This study has three primary goals. The first goal is to propose and test a new operationalization of family sexual communication. The second goal is to utilize this new measure to investigate how family sexual communication impacts adolescents’ and emerging adults’ sexual beliefs, sexual behaviors, sexual self efficacy, and sexual communication with their partner. The final goal of this study is to use Family Communication Patterns Theory to formulate predictions regarding how general family communication impacts sexual outcomes and test these predictions.
The new operationalization that is proposed is the Family Sexual Communication Scale. This scale consists of three subscales that measure the frequency, quality and content of family sexual communication. Through factor analysis, and reliability and validity testing, this measure demonstrated strong psychometric properties.
For the 326 participants in this study, family sexual communication was significantly associated with their sexual beliefs, sexual behavior, sexual self efficacy and sexual communication with their partner. Results from linear and logistic regression analyses demonstrate that the content of family sexual communication was the strongest and most consistent predictor of participants’ sexual beliefs and sexual behaviors whereas frequency and quality were predictive of sexual self efficacy and quality and content were predictive of sexual communication with a partner.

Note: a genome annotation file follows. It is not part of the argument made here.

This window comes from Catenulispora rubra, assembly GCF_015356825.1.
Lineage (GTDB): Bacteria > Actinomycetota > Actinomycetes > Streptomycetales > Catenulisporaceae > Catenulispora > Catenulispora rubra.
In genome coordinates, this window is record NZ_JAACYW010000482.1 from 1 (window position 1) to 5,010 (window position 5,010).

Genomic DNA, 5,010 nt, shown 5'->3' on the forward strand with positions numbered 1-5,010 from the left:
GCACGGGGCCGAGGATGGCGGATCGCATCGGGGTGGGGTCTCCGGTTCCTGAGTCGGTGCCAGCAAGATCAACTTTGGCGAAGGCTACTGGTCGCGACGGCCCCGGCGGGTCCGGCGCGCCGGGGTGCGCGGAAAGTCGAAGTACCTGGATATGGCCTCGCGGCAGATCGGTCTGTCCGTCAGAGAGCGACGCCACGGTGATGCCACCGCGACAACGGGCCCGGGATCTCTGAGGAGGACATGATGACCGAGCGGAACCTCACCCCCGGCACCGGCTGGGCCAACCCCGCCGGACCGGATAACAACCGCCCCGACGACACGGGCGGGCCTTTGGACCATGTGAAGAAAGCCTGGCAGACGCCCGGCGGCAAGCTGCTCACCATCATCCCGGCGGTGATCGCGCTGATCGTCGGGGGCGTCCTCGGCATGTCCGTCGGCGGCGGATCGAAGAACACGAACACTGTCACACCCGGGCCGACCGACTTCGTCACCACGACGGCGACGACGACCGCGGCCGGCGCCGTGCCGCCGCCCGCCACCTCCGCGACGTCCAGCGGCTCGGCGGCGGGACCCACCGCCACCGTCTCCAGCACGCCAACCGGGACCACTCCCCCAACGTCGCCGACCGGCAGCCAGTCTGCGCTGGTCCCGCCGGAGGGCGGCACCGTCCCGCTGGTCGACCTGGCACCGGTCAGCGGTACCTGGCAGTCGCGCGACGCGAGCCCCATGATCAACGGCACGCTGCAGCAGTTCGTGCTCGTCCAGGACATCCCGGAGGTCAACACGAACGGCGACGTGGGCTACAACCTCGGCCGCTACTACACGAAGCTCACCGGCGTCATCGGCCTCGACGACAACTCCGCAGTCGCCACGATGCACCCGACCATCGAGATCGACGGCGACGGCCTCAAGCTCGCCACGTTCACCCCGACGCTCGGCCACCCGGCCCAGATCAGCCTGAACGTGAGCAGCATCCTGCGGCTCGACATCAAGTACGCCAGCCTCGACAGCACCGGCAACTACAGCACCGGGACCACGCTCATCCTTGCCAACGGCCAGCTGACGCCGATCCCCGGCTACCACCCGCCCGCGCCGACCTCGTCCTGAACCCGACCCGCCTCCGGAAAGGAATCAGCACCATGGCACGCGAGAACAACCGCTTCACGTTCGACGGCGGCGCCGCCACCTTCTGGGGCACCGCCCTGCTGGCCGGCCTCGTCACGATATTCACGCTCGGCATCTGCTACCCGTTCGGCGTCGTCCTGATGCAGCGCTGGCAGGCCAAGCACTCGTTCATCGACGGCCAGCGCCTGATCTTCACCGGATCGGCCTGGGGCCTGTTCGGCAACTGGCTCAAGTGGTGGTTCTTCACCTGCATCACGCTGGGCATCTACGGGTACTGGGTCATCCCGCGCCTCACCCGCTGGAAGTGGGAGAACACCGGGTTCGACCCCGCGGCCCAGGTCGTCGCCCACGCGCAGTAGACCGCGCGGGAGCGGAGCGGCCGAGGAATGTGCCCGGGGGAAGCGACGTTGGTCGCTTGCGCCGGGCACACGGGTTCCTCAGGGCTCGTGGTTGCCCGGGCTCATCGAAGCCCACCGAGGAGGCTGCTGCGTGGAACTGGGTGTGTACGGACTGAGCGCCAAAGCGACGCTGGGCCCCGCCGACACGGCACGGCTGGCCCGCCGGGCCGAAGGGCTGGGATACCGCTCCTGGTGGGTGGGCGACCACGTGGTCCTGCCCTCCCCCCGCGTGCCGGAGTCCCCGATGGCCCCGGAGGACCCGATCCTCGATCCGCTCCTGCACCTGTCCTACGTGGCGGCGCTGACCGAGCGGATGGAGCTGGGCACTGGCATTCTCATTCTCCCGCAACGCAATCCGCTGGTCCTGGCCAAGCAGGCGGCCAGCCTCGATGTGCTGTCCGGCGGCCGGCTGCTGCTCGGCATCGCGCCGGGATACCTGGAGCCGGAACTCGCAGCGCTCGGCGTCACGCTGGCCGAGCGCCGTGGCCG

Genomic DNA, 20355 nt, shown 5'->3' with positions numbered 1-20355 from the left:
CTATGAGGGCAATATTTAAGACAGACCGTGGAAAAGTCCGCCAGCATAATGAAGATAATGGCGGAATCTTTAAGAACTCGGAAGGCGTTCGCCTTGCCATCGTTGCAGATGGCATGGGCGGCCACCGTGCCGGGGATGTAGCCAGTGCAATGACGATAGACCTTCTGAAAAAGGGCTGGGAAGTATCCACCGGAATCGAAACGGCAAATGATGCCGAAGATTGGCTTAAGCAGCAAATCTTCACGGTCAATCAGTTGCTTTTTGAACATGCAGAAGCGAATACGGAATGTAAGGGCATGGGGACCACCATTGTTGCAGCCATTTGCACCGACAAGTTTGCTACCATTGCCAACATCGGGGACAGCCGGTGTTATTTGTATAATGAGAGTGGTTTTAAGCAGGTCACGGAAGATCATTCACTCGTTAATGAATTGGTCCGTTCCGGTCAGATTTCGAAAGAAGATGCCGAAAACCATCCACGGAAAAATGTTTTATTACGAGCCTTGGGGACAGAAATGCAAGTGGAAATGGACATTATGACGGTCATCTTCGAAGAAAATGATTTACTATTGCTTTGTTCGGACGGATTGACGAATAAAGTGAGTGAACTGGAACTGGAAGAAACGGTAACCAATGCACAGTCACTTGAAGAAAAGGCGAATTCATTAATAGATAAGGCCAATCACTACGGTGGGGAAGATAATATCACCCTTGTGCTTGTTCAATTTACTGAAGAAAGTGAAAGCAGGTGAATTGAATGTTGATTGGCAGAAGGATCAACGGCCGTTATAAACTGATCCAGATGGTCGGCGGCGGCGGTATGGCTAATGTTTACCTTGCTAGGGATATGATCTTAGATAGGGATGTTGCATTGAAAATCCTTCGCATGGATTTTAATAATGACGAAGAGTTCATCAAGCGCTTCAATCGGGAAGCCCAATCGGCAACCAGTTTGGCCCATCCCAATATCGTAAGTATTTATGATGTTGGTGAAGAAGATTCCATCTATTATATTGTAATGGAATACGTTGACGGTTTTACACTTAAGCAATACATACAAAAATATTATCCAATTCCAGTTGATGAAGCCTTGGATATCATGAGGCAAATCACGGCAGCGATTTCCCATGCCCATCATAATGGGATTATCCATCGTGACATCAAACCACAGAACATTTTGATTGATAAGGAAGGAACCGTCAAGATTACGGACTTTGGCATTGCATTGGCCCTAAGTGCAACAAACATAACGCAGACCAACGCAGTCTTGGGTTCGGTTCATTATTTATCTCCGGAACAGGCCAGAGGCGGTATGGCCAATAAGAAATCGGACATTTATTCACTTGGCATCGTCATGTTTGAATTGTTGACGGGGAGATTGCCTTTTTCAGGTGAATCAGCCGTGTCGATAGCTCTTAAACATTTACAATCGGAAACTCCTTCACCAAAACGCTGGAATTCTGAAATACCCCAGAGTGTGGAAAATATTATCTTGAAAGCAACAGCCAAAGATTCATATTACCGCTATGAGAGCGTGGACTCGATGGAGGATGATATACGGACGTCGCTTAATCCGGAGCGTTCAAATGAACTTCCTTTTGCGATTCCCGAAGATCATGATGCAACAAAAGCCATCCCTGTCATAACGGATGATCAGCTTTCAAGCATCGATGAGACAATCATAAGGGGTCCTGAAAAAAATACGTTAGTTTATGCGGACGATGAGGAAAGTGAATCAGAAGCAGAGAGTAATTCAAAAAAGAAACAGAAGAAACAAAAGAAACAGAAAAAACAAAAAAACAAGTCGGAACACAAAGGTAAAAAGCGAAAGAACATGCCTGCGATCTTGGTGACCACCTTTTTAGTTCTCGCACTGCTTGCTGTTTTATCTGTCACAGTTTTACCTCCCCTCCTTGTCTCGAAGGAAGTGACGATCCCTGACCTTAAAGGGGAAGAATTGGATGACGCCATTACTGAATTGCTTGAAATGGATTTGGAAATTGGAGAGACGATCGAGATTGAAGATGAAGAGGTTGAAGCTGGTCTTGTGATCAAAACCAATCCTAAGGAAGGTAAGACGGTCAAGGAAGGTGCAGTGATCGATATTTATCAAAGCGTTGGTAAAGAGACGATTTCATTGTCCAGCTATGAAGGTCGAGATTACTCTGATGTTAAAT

Family Communication Patterns Theory proved to be a useful theory to apply when investigating how general family communication impacts sexual outcomes. The predictions derived from the theory were all partially or fully supported, and the theory allows for interpretation and understanding of the relationships between the variables in this study. Participants from pluralistic and consensual families had higher levels of sexual self efficacy, partner sexual communication and safe sex than participants from protective and laissez faire families. Participants from laissez faire families had the lowest levels of sexual self efficacy and partner sexual communication while also having high rates of unprotected sex, group sex, and hook ups/one night stands.
Gender differences are examined as is the interaction between family communication patterns and family sexual communication.
University of Minnesota Ph.D. dissertation. August 2012. Major: Communication Studies. Advisor: Dr. Ascan Koerner. 1 computer file (PDF); xi, 474 pages, appendices A-B.
Isaacs, Alyssa Marie.
Let’s talk about sex: how family communication patterns and family sexual communication impact adolescents’ and emerging adults’ sexual outcomes..
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